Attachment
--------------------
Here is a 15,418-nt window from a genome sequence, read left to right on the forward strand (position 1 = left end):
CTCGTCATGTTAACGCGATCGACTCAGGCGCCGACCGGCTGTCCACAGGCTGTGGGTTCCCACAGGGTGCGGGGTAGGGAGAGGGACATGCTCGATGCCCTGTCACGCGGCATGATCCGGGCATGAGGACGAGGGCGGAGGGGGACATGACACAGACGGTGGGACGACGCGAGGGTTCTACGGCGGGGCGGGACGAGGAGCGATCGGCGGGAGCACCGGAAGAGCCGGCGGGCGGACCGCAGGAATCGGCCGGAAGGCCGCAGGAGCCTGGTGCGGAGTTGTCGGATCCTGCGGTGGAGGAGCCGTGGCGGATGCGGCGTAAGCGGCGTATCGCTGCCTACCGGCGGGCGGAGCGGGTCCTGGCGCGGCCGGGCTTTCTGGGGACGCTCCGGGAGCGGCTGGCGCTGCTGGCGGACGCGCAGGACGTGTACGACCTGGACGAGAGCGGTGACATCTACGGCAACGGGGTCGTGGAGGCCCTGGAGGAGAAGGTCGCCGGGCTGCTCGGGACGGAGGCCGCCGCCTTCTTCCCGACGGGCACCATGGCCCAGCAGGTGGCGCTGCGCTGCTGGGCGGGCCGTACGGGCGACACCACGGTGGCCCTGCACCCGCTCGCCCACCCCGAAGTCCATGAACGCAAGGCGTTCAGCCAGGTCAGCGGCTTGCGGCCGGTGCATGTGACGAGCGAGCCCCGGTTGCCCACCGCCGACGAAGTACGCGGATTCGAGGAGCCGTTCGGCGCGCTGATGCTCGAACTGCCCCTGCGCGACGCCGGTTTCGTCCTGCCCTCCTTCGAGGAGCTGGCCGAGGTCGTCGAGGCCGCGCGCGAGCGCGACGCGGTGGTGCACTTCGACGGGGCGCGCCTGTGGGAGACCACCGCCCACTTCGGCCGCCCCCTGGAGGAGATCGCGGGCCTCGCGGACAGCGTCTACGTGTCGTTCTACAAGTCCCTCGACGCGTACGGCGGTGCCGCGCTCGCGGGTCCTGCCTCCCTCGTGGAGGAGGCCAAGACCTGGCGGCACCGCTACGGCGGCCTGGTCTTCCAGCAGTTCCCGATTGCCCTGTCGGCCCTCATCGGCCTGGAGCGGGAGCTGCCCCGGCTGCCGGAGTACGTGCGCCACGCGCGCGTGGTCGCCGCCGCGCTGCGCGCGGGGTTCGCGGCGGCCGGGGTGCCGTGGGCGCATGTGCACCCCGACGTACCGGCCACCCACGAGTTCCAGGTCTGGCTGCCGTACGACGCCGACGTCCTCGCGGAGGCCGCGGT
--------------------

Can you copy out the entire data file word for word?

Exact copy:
Here is a 15,418-nt window from a genome sequence, read left to right on the forward strand (position 1 = left end):
CTCGTCATGTTAACGCGATCGACTCAGGCGCCGACCGGCTGTCCACAGGCTGTGGGTTCCCACAGGGTGCGGGGTAGGGAGAGGGACATGCTCGATGCCCTGTCACGCGGCATGATCCGGGCATGAGGACGAGGGCGGAGGGGGACATGACACAGACGGTGGGACGACGCGAGGGTTCTACGGCGGGGCGGGACGAGGAGCGATCGGCGGGAGCACCGGAAGAGCCGGCGGGCGGACCGCAGGAATCGGCCGGAAGGCCGCAGGAGCCTGGTGCGGAGTTGTCGGATCCTGCGGTGGAGGAGCCGTGGCGGATGCGGCGTAAGCGGCGTATCGCTGCCTACCGGCGGGCGGAGCGGGTCCTGGCGCGGCCGGGCTTTCTGGGGACGCTCCGGGAGCGGCTGGCGCTGCTGGCGGACGCGCAGGACGTGTACGACCTGGACGAGAGCGGTGACATCTACGGCAACGGGGTCGTGGAGGCCCTGGAGGAGAAGGTCGCCGGGCTGCTCGGGACGGAGGCCGCCGCCTTCTTCCCGACGGGCACCATGGCCCAGCAGGTGGCGCTGCGCTGCTGGGCGGGCCGTACGGGCGACACCACGGTGGCCCTGCACCCGCTCGCCCACCCCGAAGTCCATGAACGCAAGGCGTTCAGCCAGGTCAGCGGCTTGCGGCCGGTGCATGTGACGAGCGAGCCCCGGTTGCCCACCGCCGACGAAGTACGCGGATTCGAGGAGCCGTTCGGCGCGCTGATGCTCGAACTGCCCCTGCGCGACGCCGGTTTCGTCCTGCCCTCCTTCGAGGAGCTGGCCGAGGTCGTCGAGGCCGCGCGCGAGCGCGACGCGGTGGTGCACTTCGACGGGGCGCGCCTGTGGGAGACCACCGCCCACTTCGGCCGCCCCCTGGAGGAGATCGCGGGCCTCGCGGACAGCGTCTACGTGTCGTTCTACAAGTCCCTCGACGCGTACGGCGGTGCCGCGCTCGCGGGTCCTGCCTCCCTCGTGGAGGAGGCCAAGACCTGGCGGCACCGCTACGGCGGCCTGGTCTTCCAGCAGTTCCCGATTGCCCTGTCGGCCCTCATCGGCCTGGAGCGGGAGCTGCCCCGGCTGCCGGAGTACGTGCGCCACGCGCGCGTGGTCGCCGCCGCGCTGCGCGCGGGGTTCGCGGCGGCCGGGGTGCCGTGGGCGCATGTGCACCCCGACGTACCGGCCACCCACGAGTTCCAGGTCTGGCTGCCGTACGACGCCGACGTCCTCGCGGAGGCCGCGGT